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  • Author: Jaume Padilla x
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Stephanie L Clookey, Rebecca J Welly, Terese M Zidon, Michelle L Gastecki, Makenzie L Woodford, Zachary I Grunewald, Nathan C Winn, Dusti Eaton, Natalia G Karasseva, Harold S Sacks, Jaume Padilla and Victoria J Vieira-Potter

Premenopausal females are protected against adipose tissue inflammation and insulin resistance, until loss of ovarian hormone production (e.g., menopause). There is some evidence that females have greater brown adipose tissue (BAT) thermogenic capacity. Because BAT mass correlates inversely with insulin resistance, we hypothesized that increased uncoupling protein 1 (UCP1) expression contributes to the superior metabolic health of females. Given that UCP1 transiently increases in BAT following ovariectomy (OVX), we hypothesized that UCP1 may ‘buffer’ OVX-mediated metabolic dysfunction. Accordingly, female UCP1-knockout (KO) and WT mice received OVX or sham (SHM) surgeries at 12 weeks of age creating four groups (n = 10/group), which were followed for 14 weeks and compared for body weight and adiposity, food intake, energy expenditure and spontaneous physical activity (metabolic chambers), insulin resistance (HOMA-IR, ADIPO-IR and glucose tolerance testing) and adipose tissue phenotype (histology, gene and protein expression). Two-way ANOVA was used to assess the main effects of genotype (G), OVX treatment (O) and genotype by treatment (GxO) interactions, which were considered significant when P ≤ 0.05. UCP1KO mice experienced a more adverse metabolic response to OVX than WT. Whereas OVX-induced weight gain was not synergistically greater for KO compared to WT (GxO, NS), OVX-induced insulin resistance was significantly exacerbated in KO compared to WT (GxO for HOMA-IR, P < 0.05). These results suggest UCP1 is protective against metabolic dysfunction associated with loss of ovarian hormones and support the need for more research into therapeutics to selectively target UCP1 for prevention and treatment of metabolic dysfunction following ovarian hormone loss.

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Jay W Porter, Joe L Rowles III, Justin A Fletcher, Terese M Zidon, Nathan C Winn, Leighton T McCabe, Young-Min Park, James W Perfield II, John P Thyfault, R Scott Rector, Jaume Padilla and Victoria J Vieira-Potter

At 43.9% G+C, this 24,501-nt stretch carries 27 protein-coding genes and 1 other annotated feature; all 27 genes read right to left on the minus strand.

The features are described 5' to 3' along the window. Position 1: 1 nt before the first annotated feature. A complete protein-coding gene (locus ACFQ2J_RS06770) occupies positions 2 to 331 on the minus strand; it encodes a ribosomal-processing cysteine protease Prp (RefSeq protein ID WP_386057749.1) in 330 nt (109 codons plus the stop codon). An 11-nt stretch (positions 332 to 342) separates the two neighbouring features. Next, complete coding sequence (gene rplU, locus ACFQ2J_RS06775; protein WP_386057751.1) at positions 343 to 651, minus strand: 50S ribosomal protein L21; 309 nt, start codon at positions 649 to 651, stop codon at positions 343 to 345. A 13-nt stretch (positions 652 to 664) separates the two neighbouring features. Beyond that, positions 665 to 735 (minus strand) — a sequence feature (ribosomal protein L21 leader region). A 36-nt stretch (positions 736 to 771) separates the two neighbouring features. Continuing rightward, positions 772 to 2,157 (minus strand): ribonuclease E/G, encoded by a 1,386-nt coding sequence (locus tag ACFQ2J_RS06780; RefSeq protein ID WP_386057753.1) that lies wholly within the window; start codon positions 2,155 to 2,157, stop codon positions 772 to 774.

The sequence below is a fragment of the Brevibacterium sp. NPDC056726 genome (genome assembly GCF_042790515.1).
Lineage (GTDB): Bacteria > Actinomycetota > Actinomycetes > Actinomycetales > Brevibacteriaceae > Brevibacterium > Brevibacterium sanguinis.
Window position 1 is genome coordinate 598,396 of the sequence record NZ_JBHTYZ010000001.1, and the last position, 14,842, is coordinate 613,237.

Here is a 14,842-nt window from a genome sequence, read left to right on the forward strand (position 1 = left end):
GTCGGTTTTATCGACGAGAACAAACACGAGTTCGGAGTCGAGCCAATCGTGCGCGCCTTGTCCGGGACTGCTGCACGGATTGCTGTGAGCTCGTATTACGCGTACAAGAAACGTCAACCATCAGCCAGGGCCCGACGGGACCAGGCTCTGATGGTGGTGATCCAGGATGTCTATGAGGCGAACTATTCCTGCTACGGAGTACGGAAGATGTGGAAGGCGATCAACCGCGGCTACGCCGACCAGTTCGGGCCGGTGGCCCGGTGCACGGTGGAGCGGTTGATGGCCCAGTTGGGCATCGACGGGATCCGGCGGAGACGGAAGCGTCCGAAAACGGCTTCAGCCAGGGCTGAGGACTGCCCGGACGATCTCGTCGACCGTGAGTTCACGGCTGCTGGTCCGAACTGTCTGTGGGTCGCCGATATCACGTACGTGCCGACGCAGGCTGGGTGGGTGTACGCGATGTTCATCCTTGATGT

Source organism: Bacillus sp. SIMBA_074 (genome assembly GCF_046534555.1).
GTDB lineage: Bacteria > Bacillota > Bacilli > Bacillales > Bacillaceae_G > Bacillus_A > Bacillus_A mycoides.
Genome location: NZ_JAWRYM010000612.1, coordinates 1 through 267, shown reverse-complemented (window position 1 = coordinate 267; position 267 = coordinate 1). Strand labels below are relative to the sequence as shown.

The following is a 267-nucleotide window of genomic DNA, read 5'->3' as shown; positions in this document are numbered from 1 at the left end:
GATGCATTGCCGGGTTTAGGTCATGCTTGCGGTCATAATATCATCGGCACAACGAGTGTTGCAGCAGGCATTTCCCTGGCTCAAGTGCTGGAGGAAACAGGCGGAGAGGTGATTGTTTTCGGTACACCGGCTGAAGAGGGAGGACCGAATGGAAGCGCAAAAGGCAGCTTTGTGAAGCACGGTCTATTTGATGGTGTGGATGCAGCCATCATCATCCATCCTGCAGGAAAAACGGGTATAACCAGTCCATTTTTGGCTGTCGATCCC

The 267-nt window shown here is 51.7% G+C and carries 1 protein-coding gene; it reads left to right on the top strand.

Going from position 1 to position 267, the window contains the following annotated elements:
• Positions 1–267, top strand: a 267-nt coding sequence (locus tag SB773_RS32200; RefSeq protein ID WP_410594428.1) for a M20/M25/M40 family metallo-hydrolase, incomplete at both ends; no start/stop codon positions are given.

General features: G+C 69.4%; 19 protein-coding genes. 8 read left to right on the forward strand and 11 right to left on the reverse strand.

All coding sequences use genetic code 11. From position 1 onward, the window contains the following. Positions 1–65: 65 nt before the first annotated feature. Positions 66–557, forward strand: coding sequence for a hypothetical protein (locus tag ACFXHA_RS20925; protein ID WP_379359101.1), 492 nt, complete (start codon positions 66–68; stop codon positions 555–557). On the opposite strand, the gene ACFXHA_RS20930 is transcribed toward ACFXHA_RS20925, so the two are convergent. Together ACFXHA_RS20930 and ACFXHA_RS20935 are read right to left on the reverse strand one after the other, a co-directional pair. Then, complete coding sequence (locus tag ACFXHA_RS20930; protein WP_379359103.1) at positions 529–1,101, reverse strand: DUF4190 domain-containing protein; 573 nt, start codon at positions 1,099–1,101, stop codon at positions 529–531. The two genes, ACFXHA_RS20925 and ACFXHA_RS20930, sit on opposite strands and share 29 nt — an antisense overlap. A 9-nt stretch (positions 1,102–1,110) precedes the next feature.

Exercise enhances insulin sensitivity; it also improves adipocyte metabolism and reduces adipose tissue inflammation through poorly defined mechanisms. Fibroblast growth factor 21 (FGF21) is a pleiotropic hormone-like protein whose insulin-sensitizing properties are predominantly mediated via receptor signaling in adipose tissue (AT). Recently, FGF21 has also been demonstrated to have anti-inflammatory properties. Meanwhile, an association between exercise and increased circulating FGF21 levels has been reported in some, but not all studies. Thus, the role that FGF21 plays in mediating the positive metabolic effects of exercise in AT are unclear. In this study, FGF21-knockout (KO) mice were used to directly assess the role of FGF21 in mediating the metabolic and anti-inflammatory effects of exercise on white AT (WAT) and brown AT (BAT). Male FGF21KO and wild-type mice were provided running wheels or remained sedentary for 8 weeks (n = 9–15/group) and compared for adiposity, insulin sensitivity (i.e., HOMA-IR, Adipo-IR) and AT inflammation and metabolic function (e.g., mitochondrial enzyme activity, subunit content). Adiposity and Adipo-IR were increased in FGF21KO mice and decreased by EX. The BAT of FGF21KO animals had reduced mitochondrial content and decreased relative mass, both normalized by EX. WAT and BAT inflammation was elevated in FGF21KO mice, reduced in both genotypes by EX. EX increased WAT Pgc1alpha gene expression, citrate synthase activity, COX I content and total AMPK content in WT but not FGF21KO mice. Collectively, these findings reveal a previously unappreciated anti-inflammatory role for FGF21 in WAT and BAT, but do not support that FGF21 is necessary for EX-mediated anti-inflammatory effects.